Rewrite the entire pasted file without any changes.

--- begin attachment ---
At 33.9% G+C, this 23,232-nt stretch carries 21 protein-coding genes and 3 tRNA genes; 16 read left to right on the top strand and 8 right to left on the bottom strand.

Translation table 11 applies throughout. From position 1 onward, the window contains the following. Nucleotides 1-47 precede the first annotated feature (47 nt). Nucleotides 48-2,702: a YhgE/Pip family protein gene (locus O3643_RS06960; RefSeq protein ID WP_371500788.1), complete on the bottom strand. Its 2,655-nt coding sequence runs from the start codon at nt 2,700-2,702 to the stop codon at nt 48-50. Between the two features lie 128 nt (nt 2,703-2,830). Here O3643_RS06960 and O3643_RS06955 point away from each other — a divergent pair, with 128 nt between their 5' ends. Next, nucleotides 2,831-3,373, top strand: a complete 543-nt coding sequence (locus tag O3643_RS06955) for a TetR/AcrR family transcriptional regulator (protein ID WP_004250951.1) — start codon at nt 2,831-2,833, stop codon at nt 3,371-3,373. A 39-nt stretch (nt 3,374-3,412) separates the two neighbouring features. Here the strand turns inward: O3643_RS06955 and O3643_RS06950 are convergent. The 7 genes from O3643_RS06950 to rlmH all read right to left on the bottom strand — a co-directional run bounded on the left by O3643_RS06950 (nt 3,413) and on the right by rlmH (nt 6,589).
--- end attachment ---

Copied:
At 33.9% G+C, this 23,232-nt stretch carries 21 protein-coding genes and 3 tRNA genes; 16 read left to right on the top strand and 8 right to left on the bottom strand.

Translation table 11 applies throughout. From position 1 onward, the window contains the following. Nucleotides 1-47 precede the first annotated feature (47 nt). Nucleotides 48-2,702: a YhgE/Pip family protein gene (locus O3643_RS06960; RefSeq protein ID WP_371500788.1), complete on the bottom strand. Its 2,655-nt coding sequence runs from the start codon at nt 2,700-2,702 to the stop codon at nt 48-50. Between the two features lie 128 nt (nt 2,703-2,830). Here O3643_RS06960 and O3643_RS06955 point away from each other — a divergent pair, with 128 nt between their 5' ends. Next, nucleotides 2,831-3,373, top strand: a complete 543-nt coding sequence (locus tag O3643_RS06955) for a TetR/AcrR family transcriptional regulator (protein ID WP_004250951.1) — start codon at nt 2,831-2,833, stop codon at nt 3,371-3,373. A 39-nt stretch (nt 3,374-3,412) separates the two neighbouring features. Here the strand turns inward: O3643_RS06955 and O3643_RS06950 are convergent. The 7 genes from O3643_RS06950 to rlmH all read right to left on the bottom strand — a co-directional run bounded on the left by O3643_RS06950 (nt 3,413) and on the right by rlmH (nt 6,589).